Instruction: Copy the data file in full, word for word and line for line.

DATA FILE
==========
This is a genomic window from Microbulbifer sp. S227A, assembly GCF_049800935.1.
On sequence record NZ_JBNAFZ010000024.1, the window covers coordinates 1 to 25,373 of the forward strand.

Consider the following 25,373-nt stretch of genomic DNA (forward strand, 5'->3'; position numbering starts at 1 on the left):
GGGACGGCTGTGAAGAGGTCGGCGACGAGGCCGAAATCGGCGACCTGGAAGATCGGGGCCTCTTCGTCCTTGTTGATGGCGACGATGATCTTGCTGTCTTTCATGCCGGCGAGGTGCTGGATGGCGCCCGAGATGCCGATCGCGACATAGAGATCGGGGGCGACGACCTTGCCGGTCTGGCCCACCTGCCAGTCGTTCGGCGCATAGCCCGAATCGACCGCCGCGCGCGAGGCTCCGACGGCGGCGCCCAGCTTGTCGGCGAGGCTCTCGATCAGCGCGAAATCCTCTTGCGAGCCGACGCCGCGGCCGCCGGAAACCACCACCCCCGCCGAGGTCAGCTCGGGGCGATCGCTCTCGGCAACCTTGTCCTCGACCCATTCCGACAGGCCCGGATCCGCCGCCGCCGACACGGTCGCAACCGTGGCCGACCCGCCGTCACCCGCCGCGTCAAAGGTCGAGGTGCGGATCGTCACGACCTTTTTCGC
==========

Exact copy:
This is a genomic window from Microbulbifer sp. S227A, assembly GCF_049800935.1.
On sequence record NZ_JBNAFZ010000024.1, the window covers coordinates 1 to 25,373 of the forward strand.

Consider the following 25,373-nt stretch of genomic DNA (forward strand, 5'->3'; position numbering starts at 1 on the left):
GGGACGGCTGTGAAGAGGTCGGCGACGAGGCCGAAATCGGCGACCTGGAAGATCGGGGCCTCTTCGTCCTTGTTGATGGCGACGATGATCTTGCTGTCTTTCATGCCGGCGAGGTGCTGGATGGCGCCCGAGATGCCGATCGCGACATAGAGATCGGGGGCGACGACCTTGCCGGTCTGGCCCACCTGCCAGTCGTTCGGCGCATAGCCCGAATCGACCGCCGCGCGCGAGGCTCCGACGGCGGCGCCCAGCTTGTCGGCGAGGCTCTCGATCAGCGCGAAATCCTCTTGCGAGCCGACGCCGCGGCCGCCGGAAACCACCACCCCCGCCGAGGTCAGCTCGGGGCGATCGCTCTCGGCAACCTTGTCCTCGACCCATTCCGACAGGCCCGGATCCGCCGCCGCCGACACGGTCGCAACCGTGGCCGACCCGCCGTCACCCGCCGCGTCAAAGGTCGAGGTGCGGATCGTCACGACCTTTTTCGC